Re-posted from Cleveland Center for Eating Disorders (CCED) blog archives. CCED and The Emily Program partnered in 2014.
By Mark Warren, MD
The book Eating Disorders and the Brain edited by Drs Lask and Frampton continues to be an extraordinarily important book to understanding the etiology of eating disorders. Given our current knowledge, we often say that eating disorders are biologically based. Yet, this is somewhat of a two-dimensional statement as eating disorders are experienced as complex and multi factorial. A large number of factors seem to be interacting when someone presents with an eating disorder. These include genes, early attachment, personality issues, cultural issues, cultural norms, peer relationships, sensitivity, and on and on. Current biological work is beginning to show us is that many of these factors may in fact be related to one and other. The complex development of the eating disorder can be understood as the product of a specific genetic profile that develops in a specific individual under specific circumstances. Rigidity, perfectionism, skillfulness, and skill deficits, that are often seen in individuals with the illness are often mislabeled as "causes" when they are in fact part and parcel of the same developmental picture that may ultimately result in an eating disorder. With continued research of the brain, we are closer to understanding this complexity in terms of a specific biology that causes multiple expressions and can ultimately understood and treated through development and improvement of structures within the brain.
Contributions by Sarah Emerman
Summer may be in full swing but its never to early to start thinking about outpatient group opportunities for next season. The Fall Group Catalog is now available on The Emily Program’s website and will available at the front desks of our Twin Cities locations next week!
For the convenience of our clients, The Emily Program has added a new member to our scheduling staff - a live phone operator. It is our goal to provide the best service and support to our clients. We believe exceptional service starts with having a real-time conversation with staff upon calling The Emily Program.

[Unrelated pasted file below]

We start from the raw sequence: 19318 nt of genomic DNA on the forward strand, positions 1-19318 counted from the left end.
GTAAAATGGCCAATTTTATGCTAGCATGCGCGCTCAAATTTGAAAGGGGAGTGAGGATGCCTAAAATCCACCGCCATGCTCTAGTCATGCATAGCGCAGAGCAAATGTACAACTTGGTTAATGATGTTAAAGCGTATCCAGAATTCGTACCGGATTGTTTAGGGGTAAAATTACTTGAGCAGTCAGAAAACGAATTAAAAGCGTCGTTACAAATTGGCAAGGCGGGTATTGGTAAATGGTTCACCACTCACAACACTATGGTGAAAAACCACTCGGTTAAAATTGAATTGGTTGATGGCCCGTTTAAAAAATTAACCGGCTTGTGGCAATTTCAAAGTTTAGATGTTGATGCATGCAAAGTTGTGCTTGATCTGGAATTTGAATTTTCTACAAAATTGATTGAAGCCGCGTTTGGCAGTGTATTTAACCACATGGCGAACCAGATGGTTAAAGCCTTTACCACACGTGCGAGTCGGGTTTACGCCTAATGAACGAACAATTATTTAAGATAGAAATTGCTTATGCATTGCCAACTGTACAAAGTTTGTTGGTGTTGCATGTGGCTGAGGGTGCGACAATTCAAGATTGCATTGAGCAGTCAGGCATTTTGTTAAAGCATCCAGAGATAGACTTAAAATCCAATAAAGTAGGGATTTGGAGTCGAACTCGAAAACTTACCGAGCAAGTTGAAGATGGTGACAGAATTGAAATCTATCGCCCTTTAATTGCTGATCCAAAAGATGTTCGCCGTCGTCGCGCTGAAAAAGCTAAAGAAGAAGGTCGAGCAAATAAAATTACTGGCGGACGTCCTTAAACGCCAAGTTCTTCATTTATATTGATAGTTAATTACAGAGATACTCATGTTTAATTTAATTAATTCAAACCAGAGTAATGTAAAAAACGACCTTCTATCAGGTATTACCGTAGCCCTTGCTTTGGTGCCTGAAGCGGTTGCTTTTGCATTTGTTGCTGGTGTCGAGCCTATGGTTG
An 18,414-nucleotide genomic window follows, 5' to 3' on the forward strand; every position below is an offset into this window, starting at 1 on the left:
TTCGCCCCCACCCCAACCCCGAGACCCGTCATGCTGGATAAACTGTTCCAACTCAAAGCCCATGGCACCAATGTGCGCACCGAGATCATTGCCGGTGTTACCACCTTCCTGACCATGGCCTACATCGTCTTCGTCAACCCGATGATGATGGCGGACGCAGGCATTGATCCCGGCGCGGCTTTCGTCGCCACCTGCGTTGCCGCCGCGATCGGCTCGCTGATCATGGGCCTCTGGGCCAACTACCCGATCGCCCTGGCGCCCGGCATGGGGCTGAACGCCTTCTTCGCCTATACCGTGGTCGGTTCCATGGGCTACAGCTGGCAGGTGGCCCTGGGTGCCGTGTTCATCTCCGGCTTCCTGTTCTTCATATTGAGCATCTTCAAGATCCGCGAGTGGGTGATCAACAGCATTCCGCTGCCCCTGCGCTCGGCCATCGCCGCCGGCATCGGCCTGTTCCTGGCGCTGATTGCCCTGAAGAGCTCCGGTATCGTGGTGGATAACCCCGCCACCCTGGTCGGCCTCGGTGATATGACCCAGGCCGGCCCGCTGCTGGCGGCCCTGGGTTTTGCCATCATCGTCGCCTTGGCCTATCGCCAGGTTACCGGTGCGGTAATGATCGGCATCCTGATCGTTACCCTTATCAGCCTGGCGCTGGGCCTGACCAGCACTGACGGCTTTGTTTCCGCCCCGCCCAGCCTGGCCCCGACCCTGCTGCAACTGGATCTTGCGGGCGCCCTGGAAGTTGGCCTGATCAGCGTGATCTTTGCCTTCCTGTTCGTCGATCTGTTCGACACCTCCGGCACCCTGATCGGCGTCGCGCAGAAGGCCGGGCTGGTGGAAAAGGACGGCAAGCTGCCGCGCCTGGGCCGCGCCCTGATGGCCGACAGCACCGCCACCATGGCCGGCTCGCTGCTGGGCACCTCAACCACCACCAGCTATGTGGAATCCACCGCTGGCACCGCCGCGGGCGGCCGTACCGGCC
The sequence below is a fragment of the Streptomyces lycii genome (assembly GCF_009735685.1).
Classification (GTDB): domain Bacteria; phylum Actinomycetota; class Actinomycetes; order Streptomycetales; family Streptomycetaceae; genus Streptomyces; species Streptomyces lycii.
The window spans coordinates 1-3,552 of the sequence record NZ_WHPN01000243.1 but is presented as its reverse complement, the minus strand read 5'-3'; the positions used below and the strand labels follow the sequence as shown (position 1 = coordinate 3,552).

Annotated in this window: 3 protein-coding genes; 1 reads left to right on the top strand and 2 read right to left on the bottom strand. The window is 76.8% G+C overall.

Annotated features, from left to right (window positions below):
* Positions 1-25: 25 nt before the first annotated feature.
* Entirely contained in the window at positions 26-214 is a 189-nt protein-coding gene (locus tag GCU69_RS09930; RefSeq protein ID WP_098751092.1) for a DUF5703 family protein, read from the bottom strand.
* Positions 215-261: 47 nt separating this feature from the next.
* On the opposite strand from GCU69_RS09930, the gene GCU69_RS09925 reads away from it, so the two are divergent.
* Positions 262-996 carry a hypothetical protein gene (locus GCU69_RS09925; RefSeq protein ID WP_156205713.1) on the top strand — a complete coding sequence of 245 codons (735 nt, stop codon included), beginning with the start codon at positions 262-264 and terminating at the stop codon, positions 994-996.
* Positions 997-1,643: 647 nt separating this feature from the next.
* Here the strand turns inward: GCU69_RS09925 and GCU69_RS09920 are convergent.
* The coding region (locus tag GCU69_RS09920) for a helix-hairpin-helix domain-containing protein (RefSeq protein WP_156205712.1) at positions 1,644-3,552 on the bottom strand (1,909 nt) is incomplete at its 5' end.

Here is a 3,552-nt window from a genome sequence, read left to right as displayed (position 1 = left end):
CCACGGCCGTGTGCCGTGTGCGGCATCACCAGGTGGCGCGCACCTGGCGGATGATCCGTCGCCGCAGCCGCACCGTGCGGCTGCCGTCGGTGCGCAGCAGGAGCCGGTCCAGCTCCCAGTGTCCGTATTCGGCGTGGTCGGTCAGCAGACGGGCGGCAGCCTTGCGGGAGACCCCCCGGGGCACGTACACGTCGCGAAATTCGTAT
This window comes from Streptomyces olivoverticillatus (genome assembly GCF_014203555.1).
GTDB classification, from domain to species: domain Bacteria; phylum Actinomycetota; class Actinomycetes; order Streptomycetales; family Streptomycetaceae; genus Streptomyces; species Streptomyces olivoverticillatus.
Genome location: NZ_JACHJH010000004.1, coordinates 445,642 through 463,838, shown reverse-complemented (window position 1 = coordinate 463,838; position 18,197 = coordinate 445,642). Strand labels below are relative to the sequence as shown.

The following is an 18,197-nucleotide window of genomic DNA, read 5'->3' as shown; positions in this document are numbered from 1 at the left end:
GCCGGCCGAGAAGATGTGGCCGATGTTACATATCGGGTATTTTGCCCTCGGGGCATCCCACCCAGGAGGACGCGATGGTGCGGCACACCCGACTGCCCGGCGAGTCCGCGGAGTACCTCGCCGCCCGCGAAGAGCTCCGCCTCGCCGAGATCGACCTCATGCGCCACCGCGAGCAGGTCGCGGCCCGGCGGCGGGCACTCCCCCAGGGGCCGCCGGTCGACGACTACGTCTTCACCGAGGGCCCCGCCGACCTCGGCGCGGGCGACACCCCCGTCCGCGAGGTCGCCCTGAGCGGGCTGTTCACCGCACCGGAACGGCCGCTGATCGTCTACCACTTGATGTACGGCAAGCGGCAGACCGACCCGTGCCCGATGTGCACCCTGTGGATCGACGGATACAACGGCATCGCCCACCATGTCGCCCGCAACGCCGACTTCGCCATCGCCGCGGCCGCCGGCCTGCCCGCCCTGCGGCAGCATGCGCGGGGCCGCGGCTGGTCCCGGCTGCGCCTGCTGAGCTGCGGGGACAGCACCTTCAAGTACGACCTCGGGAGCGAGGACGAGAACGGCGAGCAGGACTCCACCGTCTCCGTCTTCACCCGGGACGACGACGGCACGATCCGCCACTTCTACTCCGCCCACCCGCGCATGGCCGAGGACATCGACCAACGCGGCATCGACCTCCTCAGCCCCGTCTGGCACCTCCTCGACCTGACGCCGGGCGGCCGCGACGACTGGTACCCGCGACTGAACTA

Our Operator will help to better facilitate the flow of phone traffic coming into our office. We expect that most calls will be picked up by the operator, however, as this is a new process clients may occasionally reach our automated system if all lines are busy. We ask that clients and their families have patience as we work to get this new service up and running.
Have comments or feedback about the new operator role or your experience at The Emily Program? Please visit our website's online feedback form. We value your thoughts and suggestions!
Five new Yoga & Body Image groups will begin this month in The Emily Program’s St. Paul and St. Louis Park offices.Yoga & Meditation
In many instances eating disorders and body image issues are intimately linked. For many people who have an eating disorder, anxiety, worry, and pre-occupation with body image are also a part of their struggle. Recognizing this link and working on one’s body image can play a critical role in recovery from an eating disorder.
In 2008, Congress passed the The Mental Health Parity and Addiction Equality Act (MHPAEA) which requires health insurance companies to provide the same coverage for the treatment of mental illnesses and substance abuse disorders as is covered for physical health problems – including reasonable co-pays and deductibles. This bill was signed into law by former president George W. Bush. Now, almost four years later, progress on the implementation of the bill has slowed.